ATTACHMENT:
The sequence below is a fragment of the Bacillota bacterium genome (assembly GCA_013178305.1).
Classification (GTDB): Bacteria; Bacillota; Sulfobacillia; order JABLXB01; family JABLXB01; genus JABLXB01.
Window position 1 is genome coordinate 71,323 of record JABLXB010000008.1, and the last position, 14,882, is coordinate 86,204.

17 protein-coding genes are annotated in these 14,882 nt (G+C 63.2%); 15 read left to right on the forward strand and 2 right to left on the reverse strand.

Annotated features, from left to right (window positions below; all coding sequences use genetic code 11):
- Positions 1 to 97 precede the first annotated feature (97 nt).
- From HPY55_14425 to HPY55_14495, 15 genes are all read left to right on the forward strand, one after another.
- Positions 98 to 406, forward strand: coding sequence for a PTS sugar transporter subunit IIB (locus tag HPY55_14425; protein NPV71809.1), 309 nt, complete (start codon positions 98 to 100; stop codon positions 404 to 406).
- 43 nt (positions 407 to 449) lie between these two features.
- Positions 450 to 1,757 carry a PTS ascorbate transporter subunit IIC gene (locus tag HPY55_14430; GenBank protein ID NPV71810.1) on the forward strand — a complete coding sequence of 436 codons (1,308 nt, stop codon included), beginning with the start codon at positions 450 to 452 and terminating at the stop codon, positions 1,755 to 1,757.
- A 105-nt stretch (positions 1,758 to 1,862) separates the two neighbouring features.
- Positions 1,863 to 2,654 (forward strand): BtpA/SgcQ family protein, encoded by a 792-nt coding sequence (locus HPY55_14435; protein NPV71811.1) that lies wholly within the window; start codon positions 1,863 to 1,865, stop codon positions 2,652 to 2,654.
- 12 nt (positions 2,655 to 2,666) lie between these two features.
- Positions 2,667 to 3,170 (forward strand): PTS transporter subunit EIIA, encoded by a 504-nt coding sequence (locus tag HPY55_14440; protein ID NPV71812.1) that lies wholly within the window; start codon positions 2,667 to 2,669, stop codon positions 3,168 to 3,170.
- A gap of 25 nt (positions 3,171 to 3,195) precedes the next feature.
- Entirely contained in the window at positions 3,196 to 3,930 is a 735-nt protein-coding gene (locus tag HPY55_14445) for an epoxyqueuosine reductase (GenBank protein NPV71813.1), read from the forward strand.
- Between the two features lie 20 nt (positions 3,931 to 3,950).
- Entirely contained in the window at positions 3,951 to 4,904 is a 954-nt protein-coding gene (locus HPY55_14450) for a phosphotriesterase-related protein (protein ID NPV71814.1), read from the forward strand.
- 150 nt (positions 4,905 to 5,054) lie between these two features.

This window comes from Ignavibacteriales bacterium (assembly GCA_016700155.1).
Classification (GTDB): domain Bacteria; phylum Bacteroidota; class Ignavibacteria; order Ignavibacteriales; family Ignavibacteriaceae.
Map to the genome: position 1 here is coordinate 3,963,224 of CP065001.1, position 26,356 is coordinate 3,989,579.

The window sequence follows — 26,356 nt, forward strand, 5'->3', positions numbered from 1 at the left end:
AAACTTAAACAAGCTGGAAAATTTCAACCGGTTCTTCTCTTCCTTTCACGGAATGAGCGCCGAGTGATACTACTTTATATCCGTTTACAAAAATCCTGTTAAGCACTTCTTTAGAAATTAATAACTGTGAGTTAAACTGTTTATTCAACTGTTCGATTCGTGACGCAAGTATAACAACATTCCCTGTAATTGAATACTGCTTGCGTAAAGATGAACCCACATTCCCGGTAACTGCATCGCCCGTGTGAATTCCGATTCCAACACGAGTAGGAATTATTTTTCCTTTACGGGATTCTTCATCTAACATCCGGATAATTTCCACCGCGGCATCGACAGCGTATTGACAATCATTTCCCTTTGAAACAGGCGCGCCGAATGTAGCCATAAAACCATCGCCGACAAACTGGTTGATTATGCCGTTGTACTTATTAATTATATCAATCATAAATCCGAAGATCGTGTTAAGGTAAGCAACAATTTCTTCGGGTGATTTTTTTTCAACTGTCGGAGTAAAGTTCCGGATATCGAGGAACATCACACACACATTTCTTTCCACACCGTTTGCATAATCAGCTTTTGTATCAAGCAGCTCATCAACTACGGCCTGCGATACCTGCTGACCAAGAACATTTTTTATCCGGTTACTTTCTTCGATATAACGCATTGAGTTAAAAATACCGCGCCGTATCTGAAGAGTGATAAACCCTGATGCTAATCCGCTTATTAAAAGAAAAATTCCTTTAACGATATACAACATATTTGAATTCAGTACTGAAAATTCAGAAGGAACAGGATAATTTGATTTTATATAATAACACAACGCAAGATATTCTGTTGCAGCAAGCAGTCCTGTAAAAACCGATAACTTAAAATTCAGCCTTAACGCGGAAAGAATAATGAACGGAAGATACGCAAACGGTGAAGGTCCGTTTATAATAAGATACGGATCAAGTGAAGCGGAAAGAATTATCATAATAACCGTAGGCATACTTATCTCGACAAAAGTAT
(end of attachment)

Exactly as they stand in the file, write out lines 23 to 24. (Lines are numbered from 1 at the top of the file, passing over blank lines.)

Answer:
The window sequence follows — 26,356 nt, forward strand, 5'->3', positions numbered from 1 at the left end:
AAACTTAAACAAGCTGGAAAATTTCAACCGGTTCTTCTCTTCCTTTCACGGAATGAGCGCCGAGTGATACTACTTTATATCCGTTTACAAAAATCCTGTTAAGCACTTCTTTAGAAATTAATAACTGTGAGTTAAACTGTTTATTCAACTGTTCGATTCGTGACGCAAGTATAACAACATTCCCTGTAATTGAATACTGCTTGCGTAAAGATGAACCCACATTCCCGGTAACTGCATCGCCCGTGTGAATTCCGATTCCAACACGAGTAGGAATTATTTTTCCTTTACGGGATTCTTCATCTAACATCCGGATAATTTCCACCGCGGCATCGACAGCGTATTGACAATCATTTCCCTTTGAAACAGGCGCGCCGAATGTAGCCATAAAACCATCGCCGACAAACTGGTTGATTATGCCGTTGTACTTATTAATTATATCAATCATAAATCCGAAGATCGTGTTAAGGTAAGCAACAATTTCTTCGGGTGATTTTTTTTCAACTGTCGGAGTAAAGTTCCGGATATCGAGGAACATCACACACACATTTCTTTCCACACCGTTTGCATAATCAGCTTTTGTATCAAGCAGCTCATCAACTACGGCCTGCGATACCTGCTGACCAAGAACATTTTTTATCCGGTTACTTTCTTCGATATAACGCATTGAGTTAAAAATACCGCGCCGTATCTGAAGAGTGATAAACCCTGATGCTAATCCGCTTATTAAAAGAAAAATTCCTTTAACGATATACAACATATTTGAATTCAGTACTGAAAATTCAGAAGGAACAGGATAATTTGATTTTATATAATAACACAACGCAAGATATTCTGTTGCAGCAAGCAGTCCTGTAAAAACCGATAACTTAAAATTCAGCCTTAACGCGGAAAGAATAATGAACGGAAGATACGCAAACGGTGAAGGTCCGTTTATAATAAGATACGGATCAAGTGAAGCGGAAAGAATTATCATAATAACCGTAGGCATACTTATCTCGACAAAAGTAT